December 18, 2005

Pope decries commercialization of Christmas

ROME (Reuters) - Pope Benedict urged Roman Catholics on
Sunday not to commercialize Christmas, saying joy -- not
expensive objects -- was the real gift of the season.

The 78-year-old Pope, apparently suffering from a sore
throat, made his comments in an impromptu sermon during a visit
to a parish in a densely populated neighborhood on the
outskirts of Rome.

"Joy is the real gift of Christmas -- not expensive gifts
that only cost time and money -- but joy," he said, speaking in
a hoarse voice.

"It is joy that should be communicated. We can communicate
joy in a simple way, with a smile, a gesture," he said.

The congregation in the packed church broke into applause.

The German Pope, who will mark his first Christmas as Roman
Catholic leader later this week, discarded his prepared text
and delivered the entire sermon off the cuff.

It was the second time in as many weeks that the Pope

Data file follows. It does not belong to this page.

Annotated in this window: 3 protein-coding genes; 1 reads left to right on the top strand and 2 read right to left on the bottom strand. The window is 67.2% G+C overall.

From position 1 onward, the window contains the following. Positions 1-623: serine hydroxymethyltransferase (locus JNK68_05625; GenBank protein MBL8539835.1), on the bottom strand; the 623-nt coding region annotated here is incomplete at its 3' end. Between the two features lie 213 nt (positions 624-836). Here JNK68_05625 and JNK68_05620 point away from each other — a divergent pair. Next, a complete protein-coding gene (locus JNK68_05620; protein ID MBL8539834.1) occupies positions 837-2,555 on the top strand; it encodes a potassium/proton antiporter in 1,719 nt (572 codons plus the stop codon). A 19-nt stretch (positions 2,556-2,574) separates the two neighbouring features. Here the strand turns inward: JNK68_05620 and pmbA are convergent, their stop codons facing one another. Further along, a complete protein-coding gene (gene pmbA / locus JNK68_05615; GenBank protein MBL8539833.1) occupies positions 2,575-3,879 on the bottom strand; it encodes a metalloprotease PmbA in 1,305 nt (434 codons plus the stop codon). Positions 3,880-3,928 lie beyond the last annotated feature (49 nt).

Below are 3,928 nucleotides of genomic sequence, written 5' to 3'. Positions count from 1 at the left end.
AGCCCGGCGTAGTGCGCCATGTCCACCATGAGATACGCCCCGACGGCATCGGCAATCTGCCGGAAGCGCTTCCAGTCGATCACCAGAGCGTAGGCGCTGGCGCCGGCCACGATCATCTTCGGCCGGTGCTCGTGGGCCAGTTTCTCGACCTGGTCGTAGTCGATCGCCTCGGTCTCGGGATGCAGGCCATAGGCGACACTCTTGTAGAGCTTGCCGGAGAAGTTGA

warned against rampant materialism at Christmas. Earlier this
month he said commercial "pollution" was ruining the spirit of

In his improvised sermon, the Pope also told the faithful
to remember that God was the "only insurance" to help people
deal with sickness, loneliness and death. "Only one insurance
protects us. Only the Lord, and he tells us not to be afraid,"
he said.

He told the congregation, which packed the church and
filled a small square outside on a cold Rome morning, that his
visit was "a return home" because he had been assigned the
parish as his titular church when he was first made a cardinal
in 1977.

All cardinals around the world are assigned a titular
church in Rome as a symbol of their unity with the Pope. The
former Cardinal Joseph Ratzinger was based in Munich at the

On Saturday, the Pope will lead the world's 1.1 billion
Roman Catholics into Christmas with a Christmas eve midnight
mass in St Peter's Basilica.

On Christmas Day, he will deliver his first "Urbi et Orbi
(to the city and the world) Christmas message and blessing from
the same central balcony of St Peter's where he first appeared
to the world as Pope minutes after his election last April.